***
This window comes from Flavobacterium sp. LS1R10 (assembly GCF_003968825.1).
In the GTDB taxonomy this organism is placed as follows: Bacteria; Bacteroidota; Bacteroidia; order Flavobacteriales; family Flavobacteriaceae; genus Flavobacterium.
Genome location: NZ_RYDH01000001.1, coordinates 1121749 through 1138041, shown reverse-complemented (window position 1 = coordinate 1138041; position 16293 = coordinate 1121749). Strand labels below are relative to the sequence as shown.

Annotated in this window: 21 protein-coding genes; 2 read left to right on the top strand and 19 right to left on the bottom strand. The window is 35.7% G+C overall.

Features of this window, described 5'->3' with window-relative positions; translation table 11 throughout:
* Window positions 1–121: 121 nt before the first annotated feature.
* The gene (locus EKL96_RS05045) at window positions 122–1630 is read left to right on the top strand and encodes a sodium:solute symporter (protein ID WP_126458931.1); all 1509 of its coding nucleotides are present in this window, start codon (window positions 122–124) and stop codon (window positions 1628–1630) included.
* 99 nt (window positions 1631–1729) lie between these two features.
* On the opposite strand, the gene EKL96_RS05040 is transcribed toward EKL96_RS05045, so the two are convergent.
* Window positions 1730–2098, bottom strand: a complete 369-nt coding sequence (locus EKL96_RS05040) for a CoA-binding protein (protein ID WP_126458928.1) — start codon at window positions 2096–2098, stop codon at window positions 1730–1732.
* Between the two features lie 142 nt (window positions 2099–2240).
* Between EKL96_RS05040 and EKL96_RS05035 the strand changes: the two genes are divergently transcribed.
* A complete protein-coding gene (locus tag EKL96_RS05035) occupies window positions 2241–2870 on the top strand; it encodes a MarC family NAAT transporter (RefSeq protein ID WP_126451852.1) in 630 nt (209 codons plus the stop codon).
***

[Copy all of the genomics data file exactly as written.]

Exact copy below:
This window comes from Flavobacterium sp. LS1R10 (assembly GCF_003968825.1).
In the GTDB taxonomy this organism is placed as follows: Bacteria; Bacteroidota; Bacteroidia; order Flavobacteriales; family Flavobacteriaceae; genus Flavobacterium.
Genome location: NZ_RYDH01000001.1, coordinates 1121749 through 1138041, shown reverse-complemented (window position 1 = coordinate 1138041; position 16293 = coordinate 1121749). Strand labels below are relative to the sequence as shown.

Annotated in this window: 21 protein-coding genes; 2 read left to right on the top strand and 19 right to left on the bottom strand. The window is 35.7% G+C overall.

Features of this window, described 5'->3' with window-relative positions; translation table 11 throughout:
* Window positions 1–121: 121 nt before the first annotated feature.
* The gene (locus EKL96_RS05045) at window positions 122–1630 is read left to right on the top strand and encodes a sodium:solute symporter (protein ID WP_126458931.1); all 1509 of its coding nucleotides are present in this window, start codon (window positions 122–124) and stop codon (window positions 1628–1630) included.
* 99 nt (window positions 1631–1729) lie between these two features.
* On the opposite strand, the gene EKL96_RS05040 is transcribed toward EKL96_RS05045, so the two are convergent.
* Window positions 1730–2098, bottom strand: a complete 369-nt coding sequence (locus EKL96_RS05040) for a CoA-binding protein (protein ID WP_126458928.1) — start codon at window positions 2096–2098, stop codon at window positions 1730–1732.
* Between the two features lie 142 nt (window positions 2099–2240).
* Between EKL96_RS05040 and EKL96_RS05035 the strand changes: the two genes are divergently transcribed.
* A complete protein-coding gene (locus tag EKL96_RS05035) occupies window positions 2241–2870 on the top strand; it encodes a MarC family NAAT transporter (RefSeq protein ID WP_126451852.1) in 630 nt (209 codons plus the stop codon).